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    Killed message in gcc


    Hello,

    I'm having trouble when running a program. It compiles without any problem using gcc but when it's running, after some iterations, it stops and appears "killed" on the terminal. It's a program about how an ideal gas in a box evolves in time. When I increase the number of particles in the box or increase the time I want the gas to evolve it stops itself. Any help on how to solve it? Why does the killed message appears? Thanks!!!
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    The primary reason would be bugs in your code. Saying what is likely to be wrong would require you to post some code.

    A secondary reason may be that your program takes up too much time / memory / file handles etc.
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    this is a function used in main called time. ax, ay, az are the position of the particles in the box and bx by and bz are their velocity. N is the number of particles. T the total time, h the time between steps. This shows a killed message when running it when N or T are big (10000) (or h small). In fact we need N to be of the order of E23, is there any way that in a normal computer we can do that?

    #include <stdio.h>
    #include <stdlib.h>
    #include <math.h>
    #include <time.h>
    #include "functions.h"

    double *time(double *x,double *y,double *z,double *vx,double *vy,double *vz,long int N, double h, long int T,double **bx,double **by,double **bz)
    {

    //we declare the variables
    int i, k, t, l, m;
    double **ax, **ay, **az;

    t=(int)(T/h);

    //allocation of memory
    ax= (double**) calloc(N,sizeof(double*));
    for(l=0; l<N; l++)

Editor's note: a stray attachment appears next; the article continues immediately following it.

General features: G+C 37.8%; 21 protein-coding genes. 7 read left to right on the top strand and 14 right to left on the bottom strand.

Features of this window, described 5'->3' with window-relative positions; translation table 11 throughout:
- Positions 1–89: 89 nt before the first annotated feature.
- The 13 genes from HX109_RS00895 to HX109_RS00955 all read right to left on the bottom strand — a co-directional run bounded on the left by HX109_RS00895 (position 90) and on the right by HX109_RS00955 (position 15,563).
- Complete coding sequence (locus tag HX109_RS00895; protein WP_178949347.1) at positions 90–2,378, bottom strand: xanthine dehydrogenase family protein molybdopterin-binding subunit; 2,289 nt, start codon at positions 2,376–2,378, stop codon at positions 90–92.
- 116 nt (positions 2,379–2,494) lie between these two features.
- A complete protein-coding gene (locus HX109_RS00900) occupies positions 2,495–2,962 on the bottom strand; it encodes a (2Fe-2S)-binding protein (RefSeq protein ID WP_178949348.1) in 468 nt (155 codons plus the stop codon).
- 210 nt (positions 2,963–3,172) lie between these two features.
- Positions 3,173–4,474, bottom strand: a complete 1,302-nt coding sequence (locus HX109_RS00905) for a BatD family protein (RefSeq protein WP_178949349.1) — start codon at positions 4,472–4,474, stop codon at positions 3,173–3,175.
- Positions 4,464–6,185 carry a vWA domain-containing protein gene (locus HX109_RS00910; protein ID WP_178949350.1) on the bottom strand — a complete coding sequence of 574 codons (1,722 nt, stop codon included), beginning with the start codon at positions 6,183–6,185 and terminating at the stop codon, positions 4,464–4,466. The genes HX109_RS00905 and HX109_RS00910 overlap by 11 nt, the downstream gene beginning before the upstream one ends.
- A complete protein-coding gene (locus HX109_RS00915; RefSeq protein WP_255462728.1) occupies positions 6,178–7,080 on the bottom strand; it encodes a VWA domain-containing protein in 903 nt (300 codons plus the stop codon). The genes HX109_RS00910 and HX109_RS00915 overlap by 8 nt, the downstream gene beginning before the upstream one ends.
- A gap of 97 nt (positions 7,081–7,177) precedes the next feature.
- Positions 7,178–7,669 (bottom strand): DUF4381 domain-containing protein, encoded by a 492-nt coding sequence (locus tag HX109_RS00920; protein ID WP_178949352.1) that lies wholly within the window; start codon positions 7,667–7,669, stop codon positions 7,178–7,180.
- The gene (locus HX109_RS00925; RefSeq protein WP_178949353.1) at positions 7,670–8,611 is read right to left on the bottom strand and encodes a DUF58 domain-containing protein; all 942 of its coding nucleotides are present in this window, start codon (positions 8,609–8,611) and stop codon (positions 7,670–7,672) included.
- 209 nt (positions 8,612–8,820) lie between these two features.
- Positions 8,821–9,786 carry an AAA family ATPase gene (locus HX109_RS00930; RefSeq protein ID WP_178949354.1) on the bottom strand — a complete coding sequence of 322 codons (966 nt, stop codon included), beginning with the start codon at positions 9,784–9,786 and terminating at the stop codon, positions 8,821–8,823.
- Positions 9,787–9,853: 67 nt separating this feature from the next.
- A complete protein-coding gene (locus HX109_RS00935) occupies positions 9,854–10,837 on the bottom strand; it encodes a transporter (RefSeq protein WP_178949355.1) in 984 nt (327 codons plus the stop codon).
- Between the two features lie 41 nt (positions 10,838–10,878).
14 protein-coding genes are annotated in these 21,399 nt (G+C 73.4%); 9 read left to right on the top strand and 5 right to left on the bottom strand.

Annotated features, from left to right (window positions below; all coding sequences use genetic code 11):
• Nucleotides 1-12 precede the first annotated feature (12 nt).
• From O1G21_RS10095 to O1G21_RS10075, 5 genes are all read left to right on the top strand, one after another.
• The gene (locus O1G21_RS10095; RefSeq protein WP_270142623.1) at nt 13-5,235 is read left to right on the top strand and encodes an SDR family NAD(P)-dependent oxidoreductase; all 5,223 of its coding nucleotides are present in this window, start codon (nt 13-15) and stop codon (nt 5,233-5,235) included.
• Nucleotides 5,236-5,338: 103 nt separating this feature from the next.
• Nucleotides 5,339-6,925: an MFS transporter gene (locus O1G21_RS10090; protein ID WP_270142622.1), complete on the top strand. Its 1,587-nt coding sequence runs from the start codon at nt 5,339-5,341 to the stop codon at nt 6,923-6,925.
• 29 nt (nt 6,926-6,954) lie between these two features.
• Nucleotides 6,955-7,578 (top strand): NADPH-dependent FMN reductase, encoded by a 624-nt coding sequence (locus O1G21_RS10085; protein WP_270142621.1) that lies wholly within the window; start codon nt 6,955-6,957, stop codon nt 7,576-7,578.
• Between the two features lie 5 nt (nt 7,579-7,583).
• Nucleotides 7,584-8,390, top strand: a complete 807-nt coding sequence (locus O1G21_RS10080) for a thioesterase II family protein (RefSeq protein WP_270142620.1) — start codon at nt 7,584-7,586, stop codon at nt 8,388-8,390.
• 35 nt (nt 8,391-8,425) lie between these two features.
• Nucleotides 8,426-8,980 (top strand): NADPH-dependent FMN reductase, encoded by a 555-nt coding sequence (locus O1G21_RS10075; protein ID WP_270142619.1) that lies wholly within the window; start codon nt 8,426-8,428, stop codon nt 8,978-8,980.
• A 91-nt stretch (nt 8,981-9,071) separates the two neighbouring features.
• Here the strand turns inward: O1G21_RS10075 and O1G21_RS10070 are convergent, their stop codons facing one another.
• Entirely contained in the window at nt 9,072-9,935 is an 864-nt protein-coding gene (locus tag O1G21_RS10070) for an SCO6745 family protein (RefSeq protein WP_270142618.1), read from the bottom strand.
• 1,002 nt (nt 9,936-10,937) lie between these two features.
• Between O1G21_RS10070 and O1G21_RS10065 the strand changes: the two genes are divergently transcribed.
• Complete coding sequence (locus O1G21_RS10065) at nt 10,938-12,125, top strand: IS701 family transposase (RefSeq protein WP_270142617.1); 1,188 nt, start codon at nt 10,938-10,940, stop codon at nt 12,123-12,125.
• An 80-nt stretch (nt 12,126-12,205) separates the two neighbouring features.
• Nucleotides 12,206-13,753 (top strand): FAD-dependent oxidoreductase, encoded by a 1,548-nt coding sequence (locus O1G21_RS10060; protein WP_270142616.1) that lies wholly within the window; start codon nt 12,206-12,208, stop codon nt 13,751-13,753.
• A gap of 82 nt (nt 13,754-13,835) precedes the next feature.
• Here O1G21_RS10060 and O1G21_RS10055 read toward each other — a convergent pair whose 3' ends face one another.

{
    ax[l]= (double*) calloc(t+2,sizeof(double));
    }
    ay= (double**) calloc(N,sizeof(double*));
    for(l=0; l<N; l++)
    {
    ay[l]= (double*) calloc(t+2,sizeof(double));
    }
    az= (double**) calloc(N,sizeof(double*));
    for(l=0; l<N; l++)
    {
    az[l]= (double*) calloc(t+2,sizeof(double));
    }


    //we set the initial value of the variables
    for (i=0;i<N;i++)
    {
    ax[i][0]=x[i];
    ay[i][0]=y[i];
    az[i][0]=z[i];

    bx[i][0]=vx[i];
    by[i][0]=vy[i];
    bz[i][0]=vz[i];
    }

    //we evolve the system of particles, making them move according to their speed

    k=0;

    do{
    i=0;
    do
    {

    if (ax[i][k]>=1)
    { bx[i][k+1]=-bx[i][k];}
    else if (ax[i][k]<=0)
    { bx[i][k+1]=-bx[i][k];}
    else { bx[i][k+1]=bx[i][k];}

    if (ay[i][k]>=1)
    { by[i][k+1]=-by[i][k];}
    else if (ay[i][k]<=0)
    { by[i][k+1]=-by[i][k];}
    else { by[i][k+1]=by[i][k];}

    if (az[i][k]>=1)
    { bz[i][k+1]=-bz[i][k];}
    else if (az[i][k]<=0)
    { bz[i][k+1]=-bz[i][k];}
    else { bz[i][k+1]=bz[i][k];}

    ax[i][k+1]=ax[i][k]+bx[i][k+1]*h;
    ay[i][k+1]=ay[i][k]+by[i][k+1]*h;
    az[i][k+1]=az[i][k]+bz[i][k+1]*h;

    i++;


    } while (i<N);
    k++;
    }while ((h*k)<T);

    m=k;





    //free memory

    for(l=0; l<N; l++)
    {
    free(ax[l]);
    free(ay[l]);
    free(az[l]);

    }
    free(ax);
    free(ay);
    free(az);


    return 0;

    }
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    I suggest you simulate particles in a small box.
    With a million particles, or perhaps debug your program with 9 ideal gas particles.
    I'm certain, absolutely certain that you can figure out the size of your box for N particles to make the density you need.

    My computer has only 6e22 words of memory, so Mr. Avagadro can't work on MY computer.
    [code]Code tags[/code] are essential for python code and Makefiles!

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